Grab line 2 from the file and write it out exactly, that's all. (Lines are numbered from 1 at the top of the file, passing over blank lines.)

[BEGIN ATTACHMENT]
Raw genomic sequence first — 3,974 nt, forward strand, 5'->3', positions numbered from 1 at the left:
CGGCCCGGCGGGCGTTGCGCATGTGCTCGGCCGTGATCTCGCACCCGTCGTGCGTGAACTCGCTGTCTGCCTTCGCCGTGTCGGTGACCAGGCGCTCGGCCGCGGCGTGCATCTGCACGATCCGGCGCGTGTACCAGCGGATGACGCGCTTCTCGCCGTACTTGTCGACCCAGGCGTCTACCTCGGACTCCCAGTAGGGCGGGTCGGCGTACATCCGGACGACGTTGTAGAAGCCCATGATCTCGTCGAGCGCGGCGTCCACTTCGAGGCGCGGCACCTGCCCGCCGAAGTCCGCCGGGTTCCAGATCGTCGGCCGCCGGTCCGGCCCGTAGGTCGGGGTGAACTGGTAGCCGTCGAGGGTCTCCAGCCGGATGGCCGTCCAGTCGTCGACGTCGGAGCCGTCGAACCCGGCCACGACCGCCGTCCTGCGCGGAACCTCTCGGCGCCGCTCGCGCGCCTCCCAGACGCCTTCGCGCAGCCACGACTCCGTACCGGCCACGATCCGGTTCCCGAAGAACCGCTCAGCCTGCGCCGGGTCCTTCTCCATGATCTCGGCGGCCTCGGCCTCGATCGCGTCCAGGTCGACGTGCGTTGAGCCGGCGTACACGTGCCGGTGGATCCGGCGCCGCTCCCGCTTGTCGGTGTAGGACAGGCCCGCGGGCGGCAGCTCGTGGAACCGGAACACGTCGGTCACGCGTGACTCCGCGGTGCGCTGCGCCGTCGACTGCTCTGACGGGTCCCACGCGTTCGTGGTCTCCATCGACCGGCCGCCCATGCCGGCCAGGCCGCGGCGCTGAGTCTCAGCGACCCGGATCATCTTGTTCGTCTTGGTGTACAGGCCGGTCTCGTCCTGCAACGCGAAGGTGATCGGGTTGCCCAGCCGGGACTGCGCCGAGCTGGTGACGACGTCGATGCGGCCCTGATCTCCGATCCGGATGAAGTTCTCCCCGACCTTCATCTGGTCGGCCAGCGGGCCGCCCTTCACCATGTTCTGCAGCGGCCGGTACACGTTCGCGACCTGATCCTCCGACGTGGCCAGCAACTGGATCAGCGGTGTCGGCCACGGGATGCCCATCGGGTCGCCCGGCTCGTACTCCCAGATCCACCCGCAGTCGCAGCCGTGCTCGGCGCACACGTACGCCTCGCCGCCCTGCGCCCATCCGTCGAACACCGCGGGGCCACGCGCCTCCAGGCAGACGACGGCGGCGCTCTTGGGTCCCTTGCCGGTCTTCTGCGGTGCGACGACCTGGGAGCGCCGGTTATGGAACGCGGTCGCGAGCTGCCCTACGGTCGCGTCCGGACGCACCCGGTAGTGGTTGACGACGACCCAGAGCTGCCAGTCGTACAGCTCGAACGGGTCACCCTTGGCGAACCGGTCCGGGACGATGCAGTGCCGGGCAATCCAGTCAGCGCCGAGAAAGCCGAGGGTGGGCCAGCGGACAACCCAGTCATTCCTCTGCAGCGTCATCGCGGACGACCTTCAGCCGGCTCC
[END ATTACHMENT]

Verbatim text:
CGGCCCGGCGGGCGTTGCGCATGTGCTCGGCCGTGATCTCGCACCCGTCGTGCGTGAACTCGCTGTCTGCCTTCGCCGTGTCGGTGACCAGGCGCTCGGCCGCGGCGTGCATCTGCACGATCCGGCGCGTGTACCAGCGGATGACGCGCTTCTCGCCGTACTTGTCGACCCAGGCGTCTACCTCGGACTCCCAGTAGGGCGGGTCGGCGTACATCCGGACGACGTTGTAGAAGCCCATGATCTCGTCGAGCGCGGCGTCCACTTCGAGGCGCGGCACCTGCCCGCCGAAGTCCGCCGGGTTCCAGATCGTCGGCCGCCGGTCCGGCCCGTAGGTCGGGGTGAACTGGTAGCCGTCGAGGGTCTCCAGCCGGATGGCCGTCCAGTCGTCGACGTCGGAGCCGTCGAACCCGGCCACGACCGCCGTCCTGCGCGGAACCTCTCGGCGCCGCTCGCGCGCCTCCCAGACGCCTTCGCGCAGCCACGACTCCGTACCGGCCACGATCCGGTTCCCGAAGAACCGCTCAGCCTGCGCCGGGTCCTTCTCCATGATCTCGGCGGCCTCGGCCTCGATCGCGTCCAGGTCGACGTGCGTTGAGCCGGCGTACACGTGCCGGTGGATCCGGCGCCGCTCCCGCTTGTCGGTGTAGGACAGGCCCGCGGGCGGCAGCTCGTGGAACCGGAACACGTCGGTCACGCGTGACTCCGCGGTGCGCTGCGCCGTCGACTGCTCTGACGGGTCCCACGCGTTCGTGGTCTCCATCGACCGGCCGCCCATGCCGGCCAGGCCGCGGCGCTGAGTCTCAGCGACCCGGATCATCTTGTTCGTCTTGGTGTACAGGCCGGTCTCGTCCTGCAACGCGAAGGTGATCGGGTTGCCCAGCCGGGACTGCGCCGAGCTGGTGACGACGTCGATGCGGCCCTGATCTCCGATCCGGATGAAGTTCTCCCCGACCTTCATCTGGTCGGCCAGCGGGCCGCCCTTCACCATGTTCTGCAGCGGCCGGTACACGTTCGCGACCTGATCCTCCGACGTGGCCAGCAACTGGATCAGCGGTGTCGGCCACGGGATGCCCATCGGGTCGCCCGGCTCGTACTCCCAGATCCACCCGCAGTCGCAGCCGTGCTCGGCGCACACGTACGCCTCGCCGCCCTGCGCCCATCCGTCGAACACCGCGGGGCCACGCGCCTCCAGGCAGACGACGGCGGCGCTCTTGGGTCCCTTGCCGGTCTTCTGCGGTGCGACGACCTGGGAGCGCCGGTTATGGAACGCGGTCGCGAGCTGCCCTACGGTCGCGTCCGGACGCACCCGGTAGTGGTTGACGACGACCCAGAGCTGCCAGTCGTACAGCTCGAACGGGTCACCCTTGGCGAACCGGTCCGGGACGATGCAGTGCCGGGCAATCCAGTCAGCGCCGAGAAAGCCGAGGGTGGGCCAGCGGACAACCCAGTCATTCCTCTGCAGCGTCATCGCGGACGACCTTCAGCCGGCTCC